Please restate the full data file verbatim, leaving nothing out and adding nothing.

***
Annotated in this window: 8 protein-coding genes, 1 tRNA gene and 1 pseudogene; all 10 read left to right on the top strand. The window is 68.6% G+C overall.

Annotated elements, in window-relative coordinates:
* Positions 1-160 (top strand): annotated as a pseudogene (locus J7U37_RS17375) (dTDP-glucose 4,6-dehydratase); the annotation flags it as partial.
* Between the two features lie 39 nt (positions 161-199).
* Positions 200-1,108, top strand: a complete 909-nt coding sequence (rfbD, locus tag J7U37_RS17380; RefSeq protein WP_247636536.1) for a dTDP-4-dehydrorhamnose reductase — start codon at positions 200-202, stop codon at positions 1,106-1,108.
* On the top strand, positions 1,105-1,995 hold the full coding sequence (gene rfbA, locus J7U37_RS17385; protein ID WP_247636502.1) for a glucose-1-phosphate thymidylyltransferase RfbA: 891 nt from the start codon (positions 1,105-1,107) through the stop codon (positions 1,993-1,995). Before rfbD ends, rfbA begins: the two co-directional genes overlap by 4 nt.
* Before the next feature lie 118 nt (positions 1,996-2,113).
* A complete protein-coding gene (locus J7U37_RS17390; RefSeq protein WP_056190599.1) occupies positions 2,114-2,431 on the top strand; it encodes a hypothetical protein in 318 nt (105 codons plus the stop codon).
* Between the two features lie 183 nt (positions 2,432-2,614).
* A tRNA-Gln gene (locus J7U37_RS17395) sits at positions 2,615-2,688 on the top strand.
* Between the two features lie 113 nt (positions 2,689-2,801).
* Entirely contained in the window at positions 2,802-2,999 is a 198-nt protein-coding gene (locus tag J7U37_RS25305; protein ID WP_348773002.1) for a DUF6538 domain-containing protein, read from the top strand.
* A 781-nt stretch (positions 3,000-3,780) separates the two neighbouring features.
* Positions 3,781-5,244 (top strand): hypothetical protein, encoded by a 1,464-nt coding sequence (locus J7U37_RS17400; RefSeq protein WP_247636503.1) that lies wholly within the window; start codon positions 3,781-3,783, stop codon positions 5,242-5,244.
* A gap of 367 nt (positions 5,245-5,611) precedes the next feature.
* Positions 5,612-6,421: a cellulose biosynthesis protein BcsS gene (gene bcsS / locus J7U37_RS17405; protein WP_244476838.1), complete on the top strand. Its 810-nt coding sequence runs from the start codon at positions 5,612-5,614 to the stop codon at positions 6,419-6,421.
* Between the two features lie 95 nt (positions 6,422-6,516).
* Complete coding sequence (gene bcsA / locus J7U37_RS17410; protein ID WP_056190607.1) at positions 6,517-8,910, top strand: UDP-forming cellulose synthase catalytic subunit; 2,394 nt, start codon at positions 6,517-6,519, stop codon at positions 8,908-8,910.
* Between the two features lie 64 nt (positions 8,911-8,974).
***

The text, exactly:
Annotated in this window: 8 protein-coding genes, 1 tRNA gene and 1 pseudogene; all 10 read left to right on the top strand. The window is 68.6% G+C overall.

Annotated elements, in window-relative coordinates:
* Positions 1-160 (top strand): annotated as a pseudogene (locus J7U37_RS17375) (dTDP-glucose 4,6-dehydratase); the annotation flags it as partial.
* Between the two features lie 39 nt (positions 161-199).
* Positions 200-1,108, top strand: a complete 909-nt coding sequence (rfbD, locus tag J7U37_RS17380; RefSeq protein WP_247636536.1) for a dTDP-4-dehydrorhamnose reductase — start codon at positions 200-202, stop codon at positions 1,106-1,108.
* On the top strand, positions 1,105-1,995 hold the full coding sequence (gene rfbA, locus J7U37_RS17385; protein ID WP_247636502.1) for a glucose-1-phosphate thymidylyltransferase RfbA: 891 nt from the start codon (positions 1,105-1,107) through the stop codon (positions 1,993-1,995). Before rfbD ends, rfbA begins: the two co-directional genes overlap by 4 nt.
* Before the next feature lie 118 nt (positions 1,996-2,113).
* A complete protein-coding gene (locus J7U37_RS17390; RefSeq protein WP_056190599.1) occupies positions 2,114-2,431 on the top strand; it encodes a hypothetical protein in 318 nt (105 codons plus the stop codon).
* Between the two features lie 183 nt (positions 2,432-2,614).
* A tRNA-Gln gene (locus J7U37_RS17395) sits at positions 2,615-2,688 on the top strand.
* Between the two features lie 113 nt (positions 2,689-2,801).
* Entirely contained in the window at positions 2,802-2,999 is a 198-nt protein-coding gene (locus tag J7U37_RS25305; protein ID WP_348773002.1) for a DUF6538 domain-containing protein, read from the top strand.
* A 781-nt stretch (positions 3,000-3,780) separates the two neighbouring features.
* Positions 3,781-5,244 (top strand): hypothetical protein, encoded by a 1,464-nt coding sequence (locus J7U37_RS17400; RefSeq protein WP_247636503.1) that lies wholly within the window; start codon positions 3,781-3,783, stop codon positions 5,242-5,244.
* A gap of 367 nt (positions 5,245-5,611) precedes the next feature.
* Positions 5,612-6,421: a cellulose biosynthesis protein BcsS gene (gene bcsS / locus J7U37_RS17405; protein WP_244476838.1), complete on the top strand. Its 810-nt coding sequence runs from the start codon at positions 5,612-5,614 to the stop codon at positions 6,419-6,421.
* Between the two features lie 95 nt (positions 6,422-6,516).
* Complete coding sequence (gene bcsA / locus J7U37_RS17410; protein ID WP_056190607.1) at positions 6,517-8,910, top strand: UDP-forming cellulose synthase catalytic subunit; 2,394 nt, start codon at positions 6,517-6,519, stop codon at positions 8,908-8,910.
* Between the two features lie 64 nt (positions 8,911-8,974).